Rt. Hon. Baroness Scotland of Asthal QC, Britain’s first black female Attorney General (2007-2010) shared her experiences in combating domestic violence in Britain. “Peace at home is a fundamental human right, which must be protected unconditionally” she stated. She encouraged all present to be involved in the elimination of domestic violence. She said in 2003 “1 in 4 women in the UK was a victim of domestic violence.” While after great hard work by 2009 the figure was improved to 1 in 6 women. She saw also the positive developments of a number of international efforts including the United Nations which made November 25th, the Elimination of Domestic Violence day, and the 16 days Campaign against Gender Violence beginning on November 25th and ending on Human Rights Day, December 10th. The Council of Europe has launched a far reaching Convention on Preventing and Combating Violence against Women that has now been signed by 17 nations.
Respected Lord King, Distinguished Guests, Ladies and Gentlemen: It is an honour to have this opportunity to share some thoughts on the issue under discussion at this prestigious venue.
As you know, the topic for discussion is Family and Gangs. At first glance, you might think there could not possibly be any connection between those two. In fact, you might say that nothing could be more opposite than family and gangs. And yet, if we ask ourselves why a young person would want to join a gang, we may find many are motivated by a desire to experience some things that they feel are missing from their lives – the kinds of things that only a family can provide.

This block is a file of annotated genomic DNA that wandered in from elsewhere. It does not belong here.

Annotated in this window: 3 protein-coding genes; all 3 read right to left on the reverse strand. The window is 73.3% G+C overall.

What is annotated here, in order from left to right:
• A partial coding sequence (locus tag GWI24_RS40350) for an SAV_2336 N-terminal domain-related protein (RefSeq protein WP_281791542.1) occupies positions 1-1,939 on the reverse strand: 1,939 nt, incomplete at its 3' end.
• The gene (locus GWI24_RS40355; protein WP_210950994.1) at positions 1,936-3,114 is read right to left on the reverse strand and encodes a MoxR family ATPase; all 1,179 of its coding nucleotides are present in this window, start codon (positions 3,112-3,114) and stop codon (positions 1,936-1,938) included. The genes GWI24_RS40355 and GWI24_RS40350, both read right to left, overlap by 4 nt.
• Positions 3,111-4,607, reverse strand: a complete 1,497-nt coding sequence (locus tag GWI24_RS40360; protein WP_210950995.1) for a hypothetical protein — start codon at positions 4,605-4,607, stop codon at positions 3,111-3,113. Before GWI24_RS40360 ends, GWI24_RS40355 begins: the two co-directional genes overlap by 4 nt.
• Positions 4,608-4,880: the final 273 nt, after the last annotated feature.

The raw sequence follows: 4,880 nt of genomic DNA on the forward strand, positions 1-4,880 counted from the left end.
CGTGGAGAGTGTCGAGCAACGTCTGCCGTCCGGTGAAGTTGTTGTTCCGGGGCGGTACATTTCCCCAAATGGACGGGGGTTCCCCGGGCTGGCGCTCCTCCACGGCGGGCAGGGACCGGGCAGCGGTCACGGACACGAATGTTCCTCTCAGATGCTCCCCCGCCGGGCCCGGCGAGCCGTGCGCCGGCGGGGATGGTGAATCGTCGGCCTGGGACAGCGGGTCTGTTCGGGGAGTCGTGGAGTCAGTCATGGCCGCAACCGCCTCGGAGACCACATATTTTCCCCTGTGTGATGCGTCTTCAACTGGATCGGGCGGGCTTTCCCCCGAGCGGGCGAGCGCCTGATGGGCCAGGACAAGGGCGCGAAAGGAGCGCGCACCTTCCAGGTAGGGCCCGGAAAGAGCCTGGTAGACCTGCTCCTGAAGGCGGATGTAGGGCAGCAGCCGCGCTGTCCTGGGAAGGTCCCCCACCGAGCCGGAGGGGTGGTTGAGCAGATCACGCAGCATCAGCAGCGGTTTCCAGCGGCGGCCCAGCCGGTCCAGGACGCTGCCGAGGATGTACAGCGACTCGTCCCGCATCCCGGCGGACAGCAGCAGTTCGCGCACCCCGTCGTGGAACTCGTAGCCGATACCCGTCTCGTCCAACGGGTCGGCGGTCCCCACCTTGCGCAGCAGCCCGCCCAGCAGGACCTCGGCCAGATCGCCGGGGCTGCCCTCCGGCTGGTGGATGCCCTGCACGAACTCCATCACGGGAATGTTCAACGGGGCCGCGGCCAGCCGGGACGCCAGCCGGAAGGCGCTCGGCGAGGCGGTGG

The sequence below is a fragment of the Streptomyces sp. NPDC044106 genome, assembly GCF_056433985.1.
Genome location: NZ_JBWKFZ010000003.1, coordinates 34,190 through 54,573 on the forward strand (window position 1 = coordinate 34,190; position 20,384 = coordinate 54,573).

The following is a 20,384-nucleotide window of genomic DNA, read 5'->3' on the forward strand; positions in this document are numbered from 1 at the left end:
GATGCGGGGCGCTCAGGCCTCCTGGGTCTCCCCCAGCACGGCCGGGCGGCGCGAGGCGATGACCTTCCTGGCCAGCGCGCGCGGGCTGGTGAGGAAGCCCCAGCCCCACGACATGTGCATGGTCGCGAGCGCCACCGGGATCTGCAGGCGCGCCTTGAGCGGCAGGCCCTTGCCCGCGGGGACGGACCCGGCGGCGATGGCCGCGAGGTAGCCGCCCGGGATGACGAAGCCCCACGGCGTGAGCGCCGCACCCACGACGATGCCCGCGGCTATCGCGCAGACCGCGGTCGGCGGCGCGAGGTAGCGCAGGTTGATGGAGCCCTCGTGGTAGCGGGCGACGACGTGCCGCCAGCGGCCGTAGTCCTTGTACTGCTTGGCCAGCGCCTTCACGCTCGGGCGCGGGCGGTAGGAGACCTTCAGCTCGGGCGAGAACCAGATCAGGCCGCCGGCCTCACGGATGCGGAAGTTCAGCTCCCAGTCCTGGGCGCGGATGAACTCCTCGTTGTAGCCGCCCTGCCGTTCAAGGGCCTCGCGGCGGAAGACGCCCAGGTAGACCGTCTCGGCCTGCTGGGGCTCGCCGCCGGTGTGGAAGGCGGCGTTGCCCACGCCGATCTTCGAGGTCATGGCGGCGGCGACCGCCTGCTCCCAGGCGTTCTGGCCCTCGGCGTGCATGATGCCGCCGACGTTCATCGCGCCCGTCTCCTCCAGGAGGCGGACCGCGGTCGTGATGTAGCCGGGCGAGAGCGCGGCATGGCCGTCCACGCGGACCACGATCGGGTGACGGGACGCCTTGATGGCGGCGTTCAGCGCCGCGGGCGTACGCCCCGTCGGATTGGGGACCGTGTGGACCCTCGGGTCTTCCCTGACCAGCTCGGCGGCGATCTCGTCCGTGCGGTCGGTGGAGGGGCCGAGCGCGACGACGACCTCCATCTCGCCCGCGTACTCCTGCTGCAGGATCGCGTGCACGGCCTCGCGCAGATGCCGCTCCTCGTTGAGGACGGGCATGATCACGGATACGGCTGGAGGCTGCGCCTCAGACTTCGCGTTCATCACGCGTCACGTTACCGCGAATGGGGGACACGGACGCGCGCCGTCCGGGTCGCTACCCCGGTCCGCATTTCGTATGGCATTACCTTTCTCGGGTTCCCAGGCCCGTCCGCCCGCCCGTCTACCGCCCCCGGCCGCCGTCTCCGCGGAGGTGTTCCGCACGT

House of Lords, November 28th, 2011
One Monday night there was a look at the importance of family background in the prevention of gangs and gang related crimes. A powerful testimony was recounted by Narraser Rochelle Gordon who has a wide experience of strong family roots through her grandparents, of dysfunctional parental role models, of gang culture and the tragedy of gun and knife violence. She joined STOP, Solve This Ongoing Problem, a group that encourages gang members to leave gangs and a way of violence. It has been her passion to lead her peers to avoid the tragedy that she has seen too often. Other testimonies of gang membership followed by life changing experiences were given by Adam Nazar and Quince Garcia.
Cllr. Liaquat Ali MBE JP. Cabinet member Community Safety & Cohesion, explained the anti-gang strategy and work in the London Borough of Waltham Forest in a meeting hosted by Lord King of West Bromwich and organised by the Universal Peace Federation - UK, in the House of Lords on November 28th.
'Waltham Forest has developed a highly successful programme for encouraging gang members out of gangs. Our gang project help those who are deeply entrenched in gang culture, those who are most at risk of joining gangs and those who are affected by their family members' destructive choices. Uniquely, the programme works with the whole family and attempts to address the many different factors that can draw people towards a life of crime. We work with skills and employment opportunities, with education, but working with the gang members' families is a highly significant factor in the success of our efforts.'
A powerful call was issued to protect our children from the prevalence of ever increasing sexualisation, through asserting our rights as parents and taking a stand against forces which aim to corrupt young and innocent minds. Speaking at a conference on "Defending Morality: Countering Secularism", held at the Peace Embassy, Thornton Heath, on 20 November, John O'Neill, coordinator of the Morality Forum, drew attention to parents' rights to view sex educational materials shown at schools and referred to existing legislation which mandates that marriage and moral values should be included as part of sex education.